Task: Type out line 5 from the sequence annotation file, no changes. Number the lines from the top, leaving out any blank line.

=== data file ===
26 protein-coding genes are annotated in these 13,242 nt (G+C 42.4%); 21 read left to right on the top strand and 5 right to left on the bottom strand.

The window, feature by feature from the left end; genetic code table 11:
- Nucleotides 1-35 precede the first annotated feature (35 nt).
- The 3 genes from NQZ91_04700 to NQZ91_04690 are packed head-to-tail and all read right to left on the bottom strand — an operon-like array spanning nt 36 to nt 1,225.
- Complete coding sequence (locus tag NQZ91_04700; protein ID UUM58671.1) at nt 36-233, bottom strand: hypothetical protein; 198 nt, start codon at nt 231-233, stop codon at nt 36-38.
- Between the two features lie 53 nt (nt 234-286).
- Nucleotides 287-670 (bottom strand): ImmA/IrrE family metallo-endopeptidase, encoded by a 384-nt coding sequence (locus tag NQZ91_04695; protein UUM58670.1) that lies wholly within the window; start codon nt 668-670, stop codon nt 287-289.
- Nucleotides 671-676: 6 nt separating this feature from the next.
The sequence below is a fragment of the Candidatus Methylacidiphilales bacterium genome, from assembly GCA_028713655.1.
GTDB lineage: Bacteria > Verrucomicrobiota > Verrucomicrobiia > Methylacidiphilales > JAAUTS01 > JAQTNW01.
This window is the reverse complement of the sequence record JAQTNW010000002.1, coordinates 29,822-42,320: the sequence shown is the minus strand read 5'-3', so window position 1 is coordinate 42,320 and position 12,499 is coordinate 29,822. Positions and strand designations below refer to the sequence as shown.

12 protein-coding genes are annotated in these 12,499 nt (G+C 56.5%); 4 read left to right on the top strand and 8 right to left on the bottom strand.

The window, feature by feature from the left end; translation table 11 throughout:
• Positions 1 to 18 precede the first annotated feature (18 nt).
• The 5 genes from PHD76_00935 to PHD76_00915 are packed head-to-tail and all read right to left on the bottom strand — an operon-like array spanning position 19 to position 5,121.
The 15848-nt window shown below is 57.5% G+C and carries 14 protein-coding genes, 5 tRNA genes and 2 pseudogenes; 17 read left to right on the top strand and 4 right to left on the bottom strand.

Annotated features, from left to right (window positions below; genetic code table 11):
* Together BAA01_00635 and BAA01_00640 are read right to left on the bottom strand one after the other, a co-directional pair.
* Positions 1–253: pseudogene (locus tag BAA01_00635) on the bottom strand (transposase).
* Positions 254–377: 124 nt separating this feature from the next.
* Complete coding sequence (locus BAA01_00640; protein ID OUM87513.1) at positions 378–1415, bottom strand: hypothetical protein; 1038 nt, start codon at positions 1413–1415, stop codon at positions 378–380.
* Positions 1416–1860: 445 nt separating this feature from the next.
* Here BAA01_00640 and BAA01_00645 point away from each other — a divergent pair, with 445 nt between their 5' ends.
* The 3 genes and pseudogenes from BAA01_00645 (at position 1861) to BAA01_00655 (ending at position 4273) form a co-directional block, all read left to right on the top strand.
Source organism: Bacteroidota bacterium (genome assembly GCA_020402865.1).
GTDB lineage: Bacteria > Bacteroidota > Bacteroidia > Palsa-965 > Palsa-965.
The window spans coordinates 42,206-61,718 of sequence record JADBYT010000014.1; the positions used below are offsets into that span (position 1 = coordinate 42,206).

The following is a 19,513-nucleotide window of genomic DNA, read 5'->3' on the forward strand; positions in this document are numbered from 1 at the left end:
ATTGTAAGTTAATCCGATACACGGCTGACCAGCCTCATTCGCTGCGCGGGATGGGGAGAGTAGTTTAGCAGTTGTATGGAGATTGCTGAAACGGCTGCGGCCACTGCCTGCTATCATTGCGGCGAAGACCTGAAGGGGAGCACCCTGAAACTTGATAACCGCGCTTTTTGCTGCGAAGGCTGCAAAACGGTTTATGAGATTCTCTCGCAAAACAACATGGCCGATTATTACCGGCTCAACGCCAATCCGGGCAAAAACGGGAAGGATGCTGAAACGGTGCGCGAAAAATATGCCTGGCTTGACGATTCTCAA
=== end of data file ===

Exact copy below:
- Complete coding sequence (locus tag NQZ91_04700; protein ID UUM58671.1) at nt 36-233, bottom strand: hypothetical protein; 198 nt, start codon at nt 231-233, stop codon at nt 36-38.